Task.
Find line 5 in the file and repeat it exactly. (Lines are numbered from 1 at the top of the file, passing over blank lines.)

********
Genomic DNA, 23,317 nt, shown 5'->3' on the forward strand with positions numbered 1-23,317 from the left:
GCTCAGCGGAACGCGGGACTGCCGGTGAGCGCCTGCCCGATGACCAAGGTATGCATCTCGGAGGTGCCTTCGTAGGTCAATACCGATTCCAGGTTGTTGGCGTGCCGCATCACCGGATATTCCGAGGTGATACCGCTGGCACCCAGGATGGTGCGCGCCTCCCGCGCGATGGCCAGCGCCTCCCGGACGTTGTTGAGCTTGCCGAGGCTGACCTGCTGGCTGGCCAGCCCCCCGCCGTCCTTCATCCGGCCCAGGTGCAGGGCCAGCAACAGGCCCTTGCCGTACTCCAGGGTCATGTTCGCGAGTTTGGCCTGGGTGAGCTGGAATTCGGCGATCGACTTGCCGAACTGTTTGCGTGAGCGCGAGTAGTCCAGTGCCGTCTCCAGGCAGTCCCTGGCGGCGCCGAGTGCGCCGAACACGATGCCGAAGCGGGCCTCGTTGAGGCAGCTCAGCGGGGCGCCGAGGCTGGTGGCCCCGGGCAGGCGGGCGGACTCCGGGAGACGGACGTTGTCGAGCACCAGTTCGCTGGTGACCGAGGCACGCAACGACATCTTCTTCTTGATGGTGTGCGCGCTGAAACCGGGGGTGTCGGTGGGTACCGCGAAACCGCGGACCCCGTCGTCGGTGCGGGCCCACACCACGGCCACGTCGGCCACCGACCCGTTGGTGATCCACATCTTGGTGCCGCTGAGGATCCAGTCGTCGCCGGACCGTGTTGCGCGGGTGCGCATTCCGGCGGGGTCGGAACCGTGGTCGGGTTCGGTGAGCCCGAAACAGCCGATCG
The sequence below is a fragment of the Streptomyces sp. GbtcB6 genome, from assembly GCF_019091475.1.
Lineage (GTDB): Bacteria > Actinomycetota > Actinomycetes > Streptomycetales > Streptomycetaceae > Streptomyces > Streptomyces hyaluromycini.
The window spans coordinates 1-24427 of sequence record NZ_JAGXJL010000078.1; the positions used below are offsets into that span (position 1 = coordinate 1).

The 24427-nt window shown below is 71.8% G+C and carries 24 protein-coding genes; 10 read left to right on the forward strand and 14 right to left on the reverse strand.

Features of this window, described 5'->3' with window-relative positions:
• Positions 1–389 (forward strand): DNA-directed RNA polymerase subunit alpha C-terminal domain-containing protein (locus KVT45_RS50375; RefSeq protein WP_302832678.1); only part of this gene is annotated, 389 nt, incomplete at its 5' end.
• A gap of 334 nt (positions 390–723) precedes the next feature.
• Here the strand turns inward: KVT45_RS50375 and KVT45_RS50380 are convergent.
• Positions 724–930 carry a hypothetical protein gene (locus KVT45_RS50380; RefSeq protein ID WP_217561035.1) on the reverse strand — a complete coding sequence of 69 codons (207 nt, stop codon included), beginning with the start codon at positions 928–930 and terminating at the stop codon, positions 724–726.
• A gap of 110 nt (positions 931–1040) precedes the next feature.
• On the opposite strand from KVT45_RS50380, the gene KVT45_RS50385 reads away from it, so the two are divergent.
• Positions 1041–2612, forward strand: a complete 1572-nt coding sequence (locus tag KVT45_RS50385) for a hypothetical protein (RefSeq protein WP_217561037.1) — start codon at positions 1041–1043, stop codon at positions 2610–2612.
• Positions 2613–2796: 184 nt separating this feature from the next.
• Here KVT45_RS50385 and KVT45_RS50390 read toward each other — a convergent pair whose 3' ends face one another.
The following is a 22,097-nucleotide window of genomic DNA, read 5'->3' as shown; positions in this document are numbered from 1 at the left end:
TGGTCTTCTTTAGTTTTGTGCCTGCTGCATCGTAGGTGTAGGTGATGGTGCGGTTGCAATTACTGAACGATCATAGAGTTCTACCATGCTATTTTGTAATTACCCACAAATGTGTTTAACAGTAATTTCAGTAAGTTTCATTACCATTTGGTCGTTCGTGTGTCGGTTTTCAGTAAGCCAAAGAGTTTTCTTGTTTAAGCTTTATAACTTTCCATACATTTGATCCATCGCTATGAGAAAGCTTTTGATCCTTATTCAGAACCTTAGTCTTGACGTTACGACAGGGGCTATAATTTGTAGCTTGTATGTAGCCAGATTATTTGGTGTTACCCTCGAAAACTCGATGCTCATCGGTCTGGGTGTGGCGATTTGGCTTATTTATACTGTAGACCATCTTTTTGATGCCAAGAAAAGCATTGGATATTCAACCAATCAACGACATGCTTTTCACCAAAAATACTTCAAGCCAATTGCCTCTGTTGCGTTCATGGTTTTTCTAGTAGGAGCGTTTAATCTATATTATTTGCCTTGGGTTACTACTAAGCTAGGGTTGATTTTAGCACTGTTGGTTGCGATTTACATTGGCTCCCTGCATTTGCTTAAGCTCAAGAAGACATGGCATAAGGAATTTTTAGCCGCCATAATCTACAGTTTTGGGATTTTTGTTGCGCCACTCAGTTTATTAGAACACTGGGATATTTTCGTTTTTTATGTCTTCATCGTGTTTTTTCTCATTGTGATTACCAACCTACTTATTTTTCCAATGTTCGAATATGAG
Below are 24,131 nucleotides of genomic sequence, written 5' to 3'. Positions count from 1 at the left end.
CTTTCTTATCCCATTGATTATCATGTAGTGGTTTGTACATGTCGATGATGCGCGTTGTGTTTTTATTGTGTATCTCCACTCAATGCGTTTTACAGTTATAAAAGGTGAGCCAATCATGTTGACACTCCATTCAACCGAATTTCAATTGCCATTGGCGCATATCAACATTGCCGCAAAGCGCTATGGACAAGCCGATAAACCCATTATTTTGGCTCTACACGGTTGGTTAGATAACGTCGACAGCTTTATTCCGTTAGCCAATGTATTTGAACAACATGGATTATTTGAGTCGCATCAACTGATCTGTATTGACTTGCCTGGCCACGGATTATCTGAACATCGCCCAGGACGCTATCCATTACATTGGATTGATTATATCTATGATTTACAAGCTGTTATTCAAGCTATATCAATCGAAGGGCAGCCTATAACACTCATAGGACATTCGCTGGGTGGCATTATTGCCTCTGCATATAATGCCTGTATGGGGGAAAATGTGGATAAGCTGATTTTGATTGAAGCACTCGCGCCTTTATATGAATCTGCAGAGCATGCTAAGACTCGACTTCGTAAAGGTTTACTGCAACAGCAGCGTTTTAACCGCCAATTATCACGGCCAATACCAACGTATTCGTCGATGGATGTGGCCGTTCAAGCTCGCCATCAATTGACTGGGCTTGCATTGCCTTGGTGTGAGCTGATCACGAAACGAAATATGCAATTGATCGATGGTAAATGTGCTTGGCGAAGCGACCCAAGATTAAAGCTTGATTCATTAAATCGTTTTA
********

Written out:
The window spans coordinates 1-24427 of sequence record NZ_JAGXJL010000078.1; the positions used below are offsets into that span (position 1 = coordinate 1).